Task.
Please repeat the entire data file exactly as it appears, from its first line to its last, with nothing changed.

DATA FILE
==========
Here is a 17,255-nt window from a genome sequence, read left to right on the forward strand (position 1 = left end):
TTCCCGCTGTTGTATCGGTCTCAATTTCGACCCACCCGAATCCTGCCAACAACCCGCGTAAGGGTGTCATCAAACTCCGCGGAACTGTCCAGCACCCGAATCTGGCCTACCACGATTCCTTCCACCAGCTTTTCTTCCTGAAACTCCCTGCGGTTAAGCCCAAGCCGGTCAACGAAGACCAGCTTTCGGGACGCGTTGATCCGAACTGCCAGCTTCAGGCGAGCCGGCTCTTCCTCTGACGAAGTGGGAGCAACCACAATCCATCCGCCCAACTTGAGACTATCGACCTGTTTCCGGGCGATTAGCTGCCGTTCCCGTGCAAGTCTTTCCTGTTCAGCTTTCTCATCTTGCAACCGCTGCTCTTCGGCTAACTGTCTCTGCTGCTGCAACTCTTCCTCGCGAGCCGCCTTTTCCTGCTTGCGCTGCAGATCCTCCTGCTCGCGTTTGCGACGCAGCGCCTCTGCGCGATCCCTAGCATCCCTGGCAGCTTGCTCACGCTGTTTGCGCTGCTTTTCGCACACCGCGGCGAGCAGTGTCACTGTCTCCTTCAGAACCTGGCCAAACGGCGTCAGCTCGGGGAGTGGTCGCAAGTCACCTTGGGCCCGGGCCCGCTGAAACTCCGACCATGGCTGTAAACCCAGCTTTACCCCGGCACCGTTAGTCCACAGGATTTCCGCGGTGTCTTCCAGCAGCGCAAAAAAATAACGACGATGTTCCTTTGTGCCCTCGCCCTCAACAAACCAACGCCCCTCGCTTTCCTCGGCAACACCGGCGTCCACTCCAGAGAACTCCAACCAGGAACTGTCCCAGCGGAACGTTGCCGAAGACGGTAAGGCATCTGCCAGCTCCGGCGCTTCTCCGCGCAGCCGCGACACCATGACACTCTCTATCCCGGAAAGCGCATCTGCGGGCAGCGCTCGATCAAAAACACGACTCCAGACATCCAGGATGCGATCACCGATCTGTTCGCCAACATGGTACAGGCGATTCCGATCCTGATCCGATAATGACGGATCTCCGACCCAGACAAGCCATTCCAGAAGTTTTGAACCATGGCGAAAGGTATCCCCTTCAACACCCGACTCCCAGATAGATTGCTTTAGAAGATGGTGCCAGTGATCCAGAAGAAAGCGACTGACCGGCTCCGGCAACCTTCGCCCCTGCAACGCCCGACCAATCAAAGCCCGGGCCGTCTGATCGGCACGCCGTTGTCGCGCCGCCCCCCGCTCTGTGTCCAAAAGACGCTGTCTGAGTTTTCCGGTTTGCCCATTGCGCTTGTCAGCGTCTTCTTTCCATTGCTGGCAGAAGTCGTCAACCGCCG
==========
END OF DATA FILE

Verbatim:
Here is a 17,255-nt window from a genome sequence, read left to right on the forward strand (position 1 = left end):
TTCCCGCTGTTGTATCGGTCTCAATTTCGACCCACCCGAATCCTGCCAACAACCCGCGTAAGGGTGTCATCAAACTCCGCGGAACTGTCCAGCACCCGAATCTGGCCTACCACGATTCCTTCCACCAGCTTTTCTTCCTGAAACTCCCTGCGGTTAAGCCCAAGCCGGTCAACGAAGACCAGCTTTCGGGACGCGTTGATCCGAACTGCCAGCTTCAGGCGAGCCGGCTCTTCCTCTGACGAAGTGGGAGCAACCACAATCCATCCGCCCAACTTGAGACTATCGACCTGTTTCCGGGCGATTAGCTGCCGTTCCCGTGCAAGTCTTTCCTGTTCAGCTTTCTCATCTTGCAACCGCTGCTCTTCGGCTAACTGTCTCTGCTGCTGCAACTCTTCCTCGCGAGCCGCCTTTTCCTGCTTGCGCTGCAGATCCTCCTGCTCGCGTTTGCGACGCAGCGCCTCTGCGCGATCCCTAGCATCCCTGGCAGCTTGCTCACGCTGTTTGCGCTGCTTTTCGCACACCGCGGCGAGCAGTGTCACTGTCTCCTTCAGAACCTGGCCAAACGGCGTCAGCTCGGGGAGTGGTCGCAAGTCACCTTGGGCCCGGGCCCGCTGAAACTCCGACCATGGCTGTAAACCCAGCTTTACCCCGGCACCGTTAGTCCACAGGATTTCCGCGGTGTCTTCCAGCAGCGCAAAAAAATAACGACGATGTTCCTTTGTGCCCTCGCCCTCAACAAACCAACGCCCCTCGCTTTCCTCGGCAACACCGGCGTCCACTCCAGAGAACTCCAACCAGGAACTGTCCCAGCGGAACGTTGCCGAAGACGGTAAGGCATCTGCCAGCTCCGGCGCTTCTCCGCGCAGCCGCGACACCATGACACTCTCTATCCCGGAAAGCGCATCTGCGGGCAGCGCTCGATCAAAAACACGACTCCAGACATCCAGGATGCGATCACCGATCTGTTCGCCAACATGGTACAGGCGATTCCGATCCTGATCCGATAATGACGGATCTCCGACCCAGACAAGCCATTCCAGAAGTTTTGAACCATGGCGAAAGGTATCCCCTTCAACACCCGACTCCCAGATAGATTGCTTTAGAAGATGGTGCCAGTGATCCAGAAGAAAGCGACTGACCGGCTCCGGCAACCTTCGCCCCTGCAACGCCCGACCAATCAAAGCCCGGGCCGTCTGATCGGCACGCCGTTGTCGCGCCGCCCCCCGCTCTGTGTCCAAAAGACGCTGTCTGAGTTTTCCGGTTTGCCCATTGCGCTTGTCAGCGTCTTCTTTCCATTGCTGGCAGAAGTCGTCAACCGCCG